American and Maryland flags flying high over downtown Baltimore. Just why does the American flag have 15 stars and stripes? Think about Baltimore’s Fort McHenry and Francis Scott Key.
I resided in Baltimore, Maryland during graduate school at Johns Hopkins University- that was way back in the last century. In 2010 I came back to Baltimore as co-chair of a Geological Society of America meeting held in Charm City, U.S.A. (Baltimore’s nickname born from a ridiculous marketing strategy in the 1970s). Somehow my professional colleagues thought my time in Baltimore made me qualified to chair a meeting and corralled me into the position. Sure, I’d lived in South Baltimore, Hampden, and Roland Park during my Hopkins days, commuted through downtown on MTA buses many times, and watched the Orioles go from Memorial Stadium to Camden Yards, but my knowledge of Baltimore is rather limited. It is my good fortune to be co-chair with Noel Potter, an emeritus professor from Dickinson College. Noel knows the score and organizing a meeting with him was a joy. We’d been at it for nearly two years, including multiple trips to Baltimore to line up the hotel and arrange the space; we recruited session leaders, developed a technical program, and advertised the event far and wide (see post of October 20th, 2009).
The meeting took place at the Sheraton’s City Center Hotel, curiously a 1991 Geological Society of America meeting met in the same hotel and it was here as a young graduate student I gave one of my first professional talks. Nineteen years on and I was running the show- scary ain’t it? In December we had received a record number of abstracts for the meeting- lots of earth scientists from Texas to Nova Scotia would be coming to Baltimore to deliver talks and posters. In the last month or so we’d worried as to whether we’d have enough space for the expected crowd. The technical program and abstracts can be viewed at http://gsa.confex.com/gsa/2010NE/finalprogram/index.html. The topics were diverse- ranging from asbestos hazards to issues wrapped around energy development in the eastern United States to the consequences of climate change on barrier islands to the piracy of streams in the Appalachian highlands. Attendance at the meeting by both professionals and students set a record (over 1,600 altogether) and by most metrics the meeting was a big success.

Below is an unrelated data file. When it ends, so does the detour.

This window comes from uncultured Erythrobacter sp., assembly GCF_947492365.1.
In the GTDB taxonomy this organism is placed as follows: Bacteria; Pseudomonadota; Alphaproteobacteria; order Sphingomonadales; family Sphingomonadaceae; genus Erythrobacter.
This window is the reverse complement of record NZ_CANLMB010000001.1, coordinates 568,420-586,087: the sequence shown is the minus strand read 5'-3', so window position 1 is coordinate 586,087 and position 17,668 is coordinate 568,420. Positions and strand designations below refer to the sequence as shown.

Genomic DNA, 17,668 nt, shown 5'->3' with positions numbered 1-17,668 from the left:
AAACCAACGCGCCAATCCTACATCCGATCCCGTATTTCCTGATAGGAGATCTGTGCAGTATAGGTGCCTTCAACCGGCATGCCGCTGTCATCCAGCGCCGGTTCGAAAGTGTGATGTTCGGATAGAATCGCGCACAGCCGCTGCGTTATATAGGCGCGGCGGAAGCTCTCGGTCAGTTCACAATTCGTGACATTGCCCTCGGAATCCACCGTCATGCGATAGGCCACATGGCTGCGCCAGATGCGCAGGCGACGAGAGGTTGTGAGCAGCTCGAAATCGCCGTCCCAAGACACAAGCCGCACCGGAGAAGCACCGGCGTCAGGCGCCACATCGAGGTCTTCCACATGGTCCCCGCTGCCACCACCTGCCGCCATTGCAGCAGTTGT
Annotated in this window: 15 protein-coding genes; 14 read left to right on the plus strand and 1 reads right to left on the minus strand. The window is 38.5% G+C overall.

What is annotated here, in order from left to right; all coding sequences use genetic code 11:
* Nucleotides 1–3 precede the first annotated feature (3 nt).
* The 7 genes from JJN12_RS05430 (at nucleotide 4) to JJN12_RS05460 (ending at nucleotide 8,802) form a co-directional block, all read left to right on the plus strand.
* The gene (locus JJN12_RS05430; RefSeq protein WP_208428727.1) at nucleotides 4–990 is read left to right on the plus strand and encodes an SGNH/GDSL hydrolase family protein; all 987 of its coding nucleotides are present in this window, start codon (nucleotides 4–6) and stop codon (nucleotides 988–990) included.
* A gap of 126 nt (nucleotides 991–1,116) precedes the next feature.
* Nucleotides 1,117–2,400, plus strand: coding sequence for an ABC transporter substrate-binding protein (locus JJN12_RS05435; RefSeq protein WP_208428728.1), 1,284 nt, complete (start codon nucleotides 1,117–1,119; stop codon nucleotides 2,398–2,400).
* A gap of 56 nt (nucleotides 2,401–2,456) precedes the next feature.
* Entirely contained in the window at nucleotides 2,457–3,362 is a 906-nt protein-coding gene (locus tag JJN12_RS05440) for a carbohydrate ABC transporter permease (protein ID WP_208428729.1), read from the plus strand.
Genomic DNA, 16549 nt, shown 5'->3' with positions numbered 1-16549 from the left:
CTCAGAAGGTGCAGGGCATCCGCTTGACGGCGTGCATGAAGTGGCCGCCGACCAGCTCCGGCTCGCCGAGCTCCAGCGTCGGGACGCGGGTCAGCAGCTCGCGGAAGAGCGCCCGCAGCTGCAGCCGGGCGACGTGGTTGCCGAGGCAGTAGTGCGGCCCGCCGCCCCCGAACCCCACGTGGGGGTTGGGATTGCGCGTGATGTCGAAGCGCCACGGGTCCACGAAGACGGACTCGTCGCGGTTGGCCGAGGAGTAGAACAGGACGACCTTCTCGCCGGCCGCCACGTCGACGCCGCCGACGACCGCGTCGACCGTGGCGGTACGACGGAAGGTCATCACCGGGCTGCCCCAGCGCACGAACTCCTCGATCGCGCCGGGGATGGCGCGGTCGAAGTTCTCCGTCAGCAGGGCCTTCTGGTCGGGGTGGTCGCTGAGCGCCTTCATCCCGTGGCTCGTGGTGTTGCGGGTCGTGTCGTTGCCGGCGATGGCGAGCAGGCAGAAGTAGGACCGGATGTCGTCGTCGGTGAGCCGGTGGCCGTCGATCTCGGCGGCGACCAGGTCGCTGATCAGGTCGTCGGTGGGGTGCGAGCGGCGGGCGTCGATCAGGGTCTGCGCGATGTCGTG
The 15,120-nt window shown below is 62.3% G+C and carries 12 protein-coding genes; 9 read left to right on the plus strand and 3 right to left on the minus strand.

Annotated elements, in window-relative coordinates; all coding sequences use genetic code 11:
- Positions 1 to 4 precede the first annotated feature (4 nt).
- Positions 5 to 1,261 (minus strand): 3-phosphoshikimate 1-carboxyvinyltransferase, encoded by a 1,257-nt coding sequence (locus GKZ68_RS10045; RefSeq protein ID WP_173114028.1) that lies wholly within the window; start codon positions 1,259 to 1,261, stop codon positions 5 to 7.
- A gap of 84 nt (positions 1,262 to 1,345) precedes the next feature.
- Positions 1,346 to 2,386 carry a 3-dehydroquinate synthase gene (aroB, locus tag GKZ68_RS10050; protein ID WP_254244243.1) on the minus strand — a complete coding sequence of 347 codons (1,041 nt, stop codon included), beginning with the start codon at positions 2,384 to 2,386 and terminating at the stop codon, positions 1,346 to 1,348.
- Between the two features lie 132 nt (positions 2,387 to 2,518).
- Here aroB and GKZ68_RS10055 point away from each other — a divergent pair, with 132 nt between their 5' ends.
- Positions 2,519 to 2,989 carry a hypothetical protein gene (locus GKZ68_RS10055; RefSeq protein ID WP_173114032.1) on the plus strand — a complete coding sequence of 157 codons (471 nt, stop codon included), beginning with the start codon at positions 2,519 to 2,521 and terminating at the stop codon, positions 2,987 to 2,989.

Left- AJ Saltz and her research poster focused on landscape change in the southern Blue Ridge Mountains. Right- Jonathan Garber showing off his style as he answers question about Shenandoah River watershed.
As always the W&M Geology department was well represented. Professors Greg Hancock, Rowan Lockwood, and Ryan Thigpen all convened technical sessions. Twelve undergraduates presented the results of their senior research as posters or talks.
Part of the William & Mary Geology crew- all smiles at the end of the Baltimore GSA meeting.
Lots of departments and programs at William & Mary offer undergraduates the opportunity to conduct independent research- that is part of what makes W&M a great school. The Geology Department takes it a step further, rather than just presenting to colleagues and professors on campus, geology students are encouraged and supported to take their findings to professional meetings and communicate that science to a larger audience. From my perspective, scientists have a responsibility to communicate their research results, to an array of audiences as well as through a variety of media. If our work is meaningful it must be conveyed clearly and thoughtfully. W&M geology students learn to do just that and these skills serve them well long after they leave Williamsburg.
Managing this meeting has been a rush- I’m not sure where the last few days have gone. The W&M students are headed south, back to classes and campus life- I’m headed off on a post-meeting field trip. Charm City’s been fun.